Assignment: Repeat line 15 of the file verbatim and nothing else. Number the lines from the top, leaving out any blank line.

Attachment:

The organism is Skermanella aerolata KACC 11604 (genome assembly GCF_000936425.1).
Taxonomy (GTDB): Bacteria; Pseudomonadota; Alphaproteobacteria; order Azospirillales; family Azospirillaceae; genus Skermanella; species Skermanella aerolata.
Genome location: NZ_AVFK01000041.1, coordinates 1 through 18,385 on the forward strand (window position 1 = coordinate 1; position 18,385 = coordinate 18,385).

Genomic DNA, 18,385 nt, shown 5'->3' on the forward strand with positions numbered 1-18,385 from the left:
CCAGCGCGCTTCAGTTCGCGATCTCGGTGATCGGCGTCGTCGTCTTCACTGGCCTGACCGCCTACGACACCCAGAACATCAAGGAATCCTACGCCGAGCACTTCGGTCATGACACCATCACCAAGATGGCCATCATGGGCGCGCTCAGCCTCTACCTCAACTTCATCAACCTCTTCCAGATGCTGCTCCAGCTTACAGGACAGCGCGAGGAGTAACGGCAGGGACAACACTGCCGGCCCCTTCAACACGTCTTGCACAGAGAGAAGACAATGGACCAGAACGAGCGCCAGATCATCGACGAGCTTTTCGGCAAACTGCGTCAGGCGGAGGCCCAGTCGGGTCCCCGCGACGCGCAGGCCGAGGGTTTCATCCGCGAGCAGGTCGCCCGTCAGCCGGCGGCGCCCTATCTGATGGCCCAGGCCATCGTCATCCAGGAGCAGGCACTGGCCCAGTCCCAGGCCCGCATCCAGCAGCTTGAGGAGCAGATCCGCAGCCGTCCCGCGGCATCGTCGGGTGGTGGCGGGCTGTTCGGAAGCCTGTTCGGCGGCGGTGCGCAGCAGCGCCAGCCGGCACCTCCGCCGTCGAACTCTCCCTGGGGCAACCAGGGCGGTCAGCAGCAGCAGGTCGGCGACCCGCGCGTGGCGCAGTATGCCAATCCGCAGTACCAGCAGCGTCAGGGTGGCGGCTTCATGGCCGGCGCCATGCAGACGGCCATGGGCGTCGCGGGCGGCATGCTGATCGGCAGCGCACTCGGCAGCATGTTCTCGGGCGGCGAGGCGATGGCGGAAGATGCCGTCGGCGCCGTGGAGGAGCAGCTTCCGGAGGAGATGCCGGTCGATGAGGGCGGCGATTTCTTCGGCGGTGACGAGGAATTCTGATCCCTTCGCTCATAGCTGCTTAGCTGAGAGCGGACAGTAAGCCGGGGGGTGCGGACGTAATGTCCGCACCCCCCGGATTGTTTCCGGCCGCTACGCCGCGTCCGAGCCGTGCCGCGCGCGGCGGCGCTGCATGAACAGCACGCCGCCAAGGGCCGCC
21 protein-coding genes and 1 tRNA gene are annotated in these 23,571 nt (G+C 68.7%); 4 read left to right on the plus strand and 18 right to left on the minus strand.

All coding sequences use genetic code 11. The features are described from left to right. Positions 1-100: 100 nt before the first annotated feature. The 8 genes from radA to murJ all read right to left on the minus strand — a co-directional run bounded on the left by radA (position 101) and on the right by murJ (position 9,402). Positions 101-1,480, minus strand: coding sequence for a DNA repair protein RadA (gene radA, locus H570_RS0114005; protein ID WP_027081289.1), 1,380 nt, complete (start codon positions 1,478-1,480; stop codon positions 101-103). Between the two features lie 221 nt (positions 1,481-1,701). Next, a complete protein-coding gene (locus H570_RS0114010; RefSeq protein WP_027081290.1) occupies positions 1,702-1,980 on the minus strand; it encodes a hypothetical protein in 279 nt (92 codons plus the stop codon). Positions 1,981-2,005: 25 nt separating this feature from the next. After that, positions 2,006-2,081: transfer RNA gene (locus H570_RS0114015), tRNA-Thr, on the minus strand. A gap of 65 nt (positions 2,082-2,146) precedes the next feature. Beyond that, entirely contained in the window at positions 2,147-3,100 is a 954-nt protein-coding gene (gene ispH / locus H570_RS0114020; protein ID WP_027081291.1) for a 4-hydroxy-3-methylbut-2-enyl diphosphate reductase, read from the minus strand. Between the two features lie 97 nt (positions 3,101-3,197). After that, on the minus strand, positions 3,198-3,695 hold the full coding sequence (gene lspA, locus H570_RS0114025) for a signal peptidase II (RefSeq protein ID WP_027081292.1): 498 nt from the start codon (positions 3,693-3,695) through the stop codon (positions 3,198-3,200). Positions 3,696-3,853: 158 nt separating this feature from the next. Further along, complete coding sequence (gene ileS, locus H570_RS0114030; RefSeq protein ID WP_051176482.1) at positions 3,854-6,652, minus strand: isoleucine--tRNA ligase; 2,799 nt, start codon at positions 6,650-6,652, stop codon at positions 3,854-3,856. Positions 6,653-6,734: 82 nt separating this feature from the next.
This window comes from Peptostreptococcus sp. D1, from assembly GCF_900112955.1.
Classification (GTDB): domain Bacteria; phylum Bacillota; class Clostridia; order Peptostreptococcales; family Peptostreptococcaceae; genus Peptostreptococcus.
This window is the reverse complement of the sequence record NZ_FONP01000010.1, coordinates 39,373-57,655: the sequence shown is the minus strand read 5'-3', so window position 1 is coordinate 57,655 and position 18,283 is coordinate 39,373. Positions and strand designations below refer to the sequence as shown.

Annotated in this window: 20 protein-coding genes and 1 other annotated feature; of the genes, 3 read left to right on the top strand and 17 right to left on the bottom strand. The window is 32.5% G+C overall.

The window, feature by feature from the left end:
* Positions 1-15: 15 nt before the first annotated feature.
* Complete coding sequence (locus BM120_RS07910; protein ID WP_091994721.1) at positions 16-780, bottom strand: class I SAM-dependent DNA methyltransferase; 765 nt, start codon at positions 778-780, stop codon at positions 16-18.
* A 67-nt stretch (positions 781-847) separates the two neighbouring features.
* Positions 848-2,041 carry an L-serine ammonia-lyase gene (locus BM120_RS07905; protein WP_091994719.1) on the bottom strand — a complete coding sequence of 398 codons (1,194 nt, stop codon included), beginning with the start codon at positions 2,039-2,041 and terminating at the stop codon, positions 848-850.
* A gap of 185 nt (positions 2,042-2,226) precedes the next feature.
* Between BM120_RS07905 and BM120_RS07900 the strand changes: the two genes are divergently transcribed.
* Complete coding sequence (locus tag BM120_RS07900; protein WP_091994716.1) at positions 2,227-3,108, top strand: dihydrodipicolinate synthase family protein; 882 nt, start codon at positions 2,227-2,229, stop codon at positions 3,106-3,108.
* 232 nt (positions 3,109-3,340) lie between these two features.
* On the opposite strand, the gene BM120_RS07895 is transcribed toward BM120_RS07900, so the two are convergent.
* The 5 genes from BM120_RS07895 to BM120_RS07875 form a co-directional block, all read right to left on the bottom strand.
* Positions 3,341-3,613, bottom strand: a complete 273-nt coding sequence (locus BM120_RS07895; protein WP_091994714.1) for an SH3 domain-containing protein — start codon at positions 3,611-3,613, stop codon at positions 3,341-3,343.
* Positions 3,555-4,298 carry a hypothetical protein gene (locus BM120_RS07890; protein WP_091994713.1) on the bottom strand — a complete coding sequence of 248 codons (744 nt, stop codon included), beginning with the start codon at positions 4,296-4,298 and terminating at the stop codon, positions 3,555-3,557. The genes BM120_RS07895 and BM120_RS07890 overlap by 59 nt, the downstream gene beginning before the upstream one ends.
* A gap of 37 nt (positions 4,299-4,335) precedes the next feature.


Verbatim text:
* A 67-nt stretch (positions 781-847) separates the two neighbouring features.